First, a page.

Sisters Eleanor Baker and Frances Barber grew up in the Herefordshire countryside, imbued with a love of beautiful and timeless interiors by their mother Jan Baker, an interior designer and collector of hand-embroidered fabrics.
Welland & Wye is a boutique seller of hand embroidered fabrics. The collection embodies traditional and historical textile designs and is updated with a palette to appeal to today’s market.
Welland & Wye work with exceptional craftsman in Kashmir; families who have made their living in the mountains and valleys of the region for generations, designing and producing work which is inspired by their own natural surroundings and the cultural heritage of their relationship with European traders.
Inspired by the beautiful houses and gardens of the British counties but rooted in the reality of family, animals and friends. The pieces are classic and timeless, and will fit within the walls of the grandest parlour or the cosiest snug.
About Crewel Fabric
In the British country house of the 18th century, Jacobean embroidery, or crewel, could be found on cushions, wall-hangings, curtains, fire-screens and bed-hangings. The typical tree of life pattern, incorporating naive animals, native flora and trailing foliage forms the basis of the present-day designs. The same natural colours; dusky pinks, earthy terra-cottas, natural greens and delicate blues, with simple background cloths of linen or cotton in antique cream or tea-stain are still used today.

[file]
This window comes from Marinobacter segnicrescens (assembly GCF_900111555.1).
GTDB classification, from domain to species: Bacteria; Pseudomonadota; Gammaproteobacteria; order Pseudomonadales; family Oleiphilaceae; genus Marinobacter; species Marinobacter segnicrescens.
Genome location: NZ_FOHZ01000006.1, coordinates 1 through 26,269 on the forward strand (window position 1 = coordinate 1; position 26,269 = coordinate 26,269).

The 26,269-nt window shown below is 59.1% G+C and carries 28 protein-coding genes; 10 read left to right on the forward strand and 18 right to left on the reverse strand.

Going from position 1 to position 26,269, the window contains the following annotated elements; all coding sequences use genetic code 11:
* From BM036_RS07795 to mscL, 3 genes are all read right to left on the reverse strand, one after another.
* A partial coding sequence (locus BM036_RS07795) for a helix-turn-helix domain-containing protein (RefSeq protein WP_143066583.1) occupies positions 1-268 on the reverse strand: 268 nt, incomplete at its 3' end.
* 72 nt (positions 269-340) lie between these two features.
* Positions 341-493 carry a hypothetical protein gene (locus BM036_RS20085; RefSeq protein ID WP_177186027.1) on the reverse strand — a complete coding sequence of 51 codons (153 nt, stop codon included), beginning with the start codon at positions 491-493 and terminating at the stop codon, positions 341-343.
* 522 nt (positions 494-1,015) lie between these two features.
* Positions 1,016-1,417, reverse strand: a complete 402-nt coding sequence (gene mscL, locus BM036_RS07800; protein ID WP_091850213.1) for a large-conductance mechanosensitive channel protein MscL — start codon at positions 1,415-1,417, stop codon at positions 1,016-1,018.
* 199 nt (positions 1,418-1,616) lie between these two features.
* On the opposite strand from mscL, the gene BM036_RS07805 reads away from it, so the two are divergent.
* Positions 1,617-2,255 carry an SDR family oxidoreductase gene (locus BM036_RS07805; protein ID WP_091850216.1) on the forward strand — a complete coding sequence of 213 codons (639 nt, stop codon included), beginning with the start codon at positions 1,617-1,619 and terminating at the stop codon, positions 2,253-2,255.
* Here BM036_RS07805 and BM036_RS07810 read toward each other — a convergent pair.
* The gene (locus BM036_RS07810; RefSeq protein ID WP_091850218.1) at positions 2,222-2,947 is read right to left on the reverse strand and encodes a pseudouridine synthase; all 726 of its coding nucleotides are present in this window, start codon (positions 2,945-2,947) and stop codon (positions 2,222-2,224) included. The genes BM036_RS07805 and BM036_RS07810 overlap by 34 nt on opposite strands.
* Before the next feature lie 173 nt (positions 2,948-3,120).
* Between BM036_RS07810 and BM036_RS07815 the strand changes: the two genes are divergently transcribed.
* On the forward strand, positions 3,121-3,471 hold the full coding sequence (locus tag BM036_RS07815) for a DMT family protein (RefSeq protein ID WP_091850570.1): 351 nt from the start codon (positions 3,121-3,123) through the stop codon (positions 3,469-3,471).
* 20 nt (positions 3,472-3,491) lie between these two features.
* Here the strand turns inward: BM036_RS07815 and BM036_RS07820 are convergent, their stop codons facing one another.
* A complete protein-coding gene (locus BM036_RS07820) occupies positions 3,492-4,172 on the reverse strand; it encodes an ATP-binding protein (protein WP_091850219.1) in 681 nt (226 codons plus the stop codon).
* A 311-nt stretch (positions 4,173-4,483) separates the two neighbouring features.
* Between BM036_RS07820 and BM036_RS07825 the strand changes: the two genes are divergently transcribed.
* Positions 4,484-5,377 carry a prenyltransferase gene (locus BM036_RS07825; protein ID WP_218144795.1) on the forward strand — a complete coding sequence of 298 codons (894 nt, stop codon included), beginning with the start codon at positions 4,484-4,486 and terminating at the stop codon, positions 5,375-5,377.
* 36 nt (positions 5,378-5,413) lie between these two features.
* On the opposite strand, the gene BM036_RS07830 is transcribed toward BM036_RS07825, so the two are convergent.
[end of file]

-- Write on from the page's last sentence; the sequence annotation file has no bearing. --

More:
The East India Company established the trade for textiles along the Silk Road in the 16th and 17th centuries and since then, crewel has been produced mainly in the Northern Indian region of Kashmir, close to the border with Pakistan.
The source materials are bought from markets across Northern India from the regions where the natural resources have been used to their best advantage: linen woven by Bhagalpur craftspeople in Bihar, cotton from Gujarat, embroidery yarn from the sheep of Rajasthan.
Production of this fabric is skilled and labour intensive. Using a crochet-style hook called an aari, artisans use a running- or chain-stitch to create motifs, usually with intricate shading to enhance the richness of the palette. With more than 100,000 stitches in the average metre of fabric, and each metre taking around a week to embroider, making this fabric is a slow process in a world of fast manufacture.